# numpy matrix vector multiplication

When I multiply two numpy arrays of sizes (n x n)*(n x 1), I get a matrix of size (n x n). Following normal matrix multiplication rules, a (n x 1) vector is expected, but I simply cannot find any information about how this is done in Python's Numpy module.

The thing is that I don't want to implement it manually to preserve the speed of the program.

Example code is shown below:

```
a = np.array([[ 5, 1 ,3], [ 1, 1 ,1], [ 1, 2 ,1]])
b = np.array([1, 2, 3])
print a*b
>>
[[5 2 9]
[1 2 3]
[1 4 3]]
```

What i want is:

```
print a*b
>>
[16 6 8]
```

## Simplest solution

Use `numpy.dot`

or `a.dot(b)`

. See the documentation here.

```
>>> a = np.array([[ 5, 1 ,3],
[ 1, 1 ,1],
[ 1, 2 ,1]])
>>> b = np.array([1, 2, 3])
>>> print a.dot(b)
array([16, 6, 8])
```

This occurs because numpy arrays are not matrices, and the standard operations `*, +, -, /`

work element-wise on arrays. Instead, you could try using `numpy.matrix`

, and `*`

will be treated like matrix multiplication.

## Other Solutions

Also know there are other options:

- As noted below, if using python3.5+ the
`@`

operator works as you'd expect:

```
>>> print(a @ b)
array([16, 6, 8])
```

- If you want overkill, you can use
`numpy.einsum`

. The documentation will give you a flavor for how it works, but honestly, I didn't fully understand how to use it until reading this answer and just playing around with it on my own.

```
>>> np.einsum('ji,i->j', a, b)
array([16, 6, 8])
```

- As of mid 2016 (numpy 1.10.1), you can try the experimental
`numpy.matmul`

, which works like`numpy.dot`

with two major exceptions: no scalar multiplication but it works with stacks of matrices.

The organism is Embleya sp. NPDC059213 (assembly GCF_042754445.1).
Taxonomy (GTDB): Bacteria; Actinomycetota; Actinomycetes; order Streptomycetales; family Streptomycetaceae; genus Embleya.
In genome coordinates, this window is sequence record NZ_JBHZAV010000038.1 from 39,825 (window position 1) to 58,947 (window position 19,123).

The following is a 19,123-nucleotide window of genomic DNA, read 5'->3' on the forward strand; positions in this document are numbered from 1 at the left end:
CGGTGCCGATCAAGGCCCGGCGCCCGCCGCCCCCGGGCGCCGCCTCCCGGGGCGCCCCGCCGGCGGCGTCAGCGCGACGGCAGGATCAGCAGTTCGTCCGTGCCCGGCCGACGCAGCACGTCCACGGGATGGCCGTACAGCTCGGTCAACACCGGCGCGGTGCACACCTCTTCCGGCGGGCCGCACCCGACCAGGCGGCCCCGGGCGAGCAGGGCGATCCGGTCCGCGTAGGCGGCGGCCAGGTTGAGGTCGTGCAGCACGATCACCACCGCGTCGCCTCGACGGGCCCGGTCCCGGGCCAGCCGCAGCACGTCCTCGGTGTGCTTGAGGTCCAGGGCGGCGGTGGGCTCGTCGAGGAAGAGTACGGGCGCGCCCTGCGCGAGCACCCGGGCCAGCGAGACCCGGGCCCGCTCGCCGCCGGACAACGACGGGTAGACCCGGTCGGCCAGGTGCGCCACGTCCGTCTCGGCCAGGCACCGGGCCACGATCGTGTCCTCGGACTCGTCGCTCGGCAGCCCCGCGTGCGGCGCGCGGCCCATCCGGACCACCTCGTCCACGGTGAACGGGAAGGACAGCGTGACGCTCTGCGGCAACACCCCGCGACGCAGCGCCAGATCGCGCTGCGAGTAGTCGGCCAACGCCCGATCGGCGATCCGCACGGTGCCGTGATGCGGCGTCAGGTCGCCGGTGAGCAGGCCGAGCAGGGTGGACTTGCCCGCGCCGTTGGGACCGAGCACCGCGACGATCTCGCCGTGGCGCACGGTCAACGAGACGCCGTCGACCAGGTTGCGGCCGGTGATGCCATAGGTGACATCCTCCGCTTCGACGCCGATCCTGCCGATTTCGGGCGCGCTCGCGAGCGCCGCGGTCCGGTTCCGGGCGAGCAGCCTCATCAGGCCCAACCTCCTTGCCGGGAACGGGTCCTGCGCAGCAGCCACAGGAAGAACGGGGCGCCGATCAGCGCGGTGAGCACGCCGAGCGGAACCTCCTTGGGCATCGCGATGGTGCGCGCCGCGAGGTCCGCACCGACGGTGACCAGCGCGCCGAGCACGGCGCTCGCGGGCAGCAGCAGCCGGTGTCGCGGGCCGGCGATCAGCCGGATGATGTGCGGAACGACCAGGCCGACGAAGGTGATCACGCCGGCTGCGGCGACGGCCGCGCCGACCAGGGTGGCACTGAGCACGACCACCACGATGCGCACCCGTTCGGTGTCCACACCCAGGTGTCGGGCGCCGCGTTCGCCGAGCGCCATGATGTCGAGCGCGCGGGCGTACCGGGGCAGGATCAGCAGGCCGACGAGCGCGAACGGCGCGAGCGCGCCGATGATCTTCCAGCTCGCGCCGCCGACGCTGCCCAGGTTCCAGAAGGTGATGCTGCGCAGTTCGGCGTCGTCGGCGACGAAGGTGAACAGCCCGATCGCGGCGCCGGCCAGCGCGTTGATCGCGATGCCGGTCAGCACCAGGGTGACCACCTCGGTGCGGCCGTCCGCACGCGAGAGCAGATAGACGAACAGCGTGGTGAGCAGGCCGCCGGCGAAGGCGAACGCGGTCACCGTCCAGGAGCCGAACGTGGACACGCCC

```
>>> np.matmul(a, b)
array([16, 6, 8])
```

`numpy.inner`

functions the same way as`numpy.dot`

**for matrix-vector multiplication but behaves differently**for matrix-matrix and tensor multiplication (see Wikipedia regarding the differences between the inner product and dot product in general or see this SO answer regarding numpy's implementations).

```
>>> np.inner(a, b)
array([16, 6, 8])
# Beware using for matrix-matrix multiplication though!
>>> b = a.T
>>> np.dot(a, b)
array([[35, 9, 10],
[ 9, 3, 4],
[10, 4, 6]])
>>> np.inner(a, b)
array([[29, 12, 19],
[ 7, 4, 5],
[ 8, 5, 6]])
```

## Rarer options for edge cases

- If you have tensors (arrays of dimension greater than or equal to one), you can use
`numpy.tensordot`

with the optional argument`axes=1`

:

```
>>> np.tensordot(a, b, axes=1)
array([16, 6, 8])
```

**Don't use**if you have a matrix of complex numbers, as the matrix will be flattened to a 1D array, then it will try to find the complex conjugate dot product between your flattened matrix and vector (which will fail due to a size mismatch`numpy.vdot`

`n*m`

vs`n`

).

From: stackoverflow.com/q/21562986

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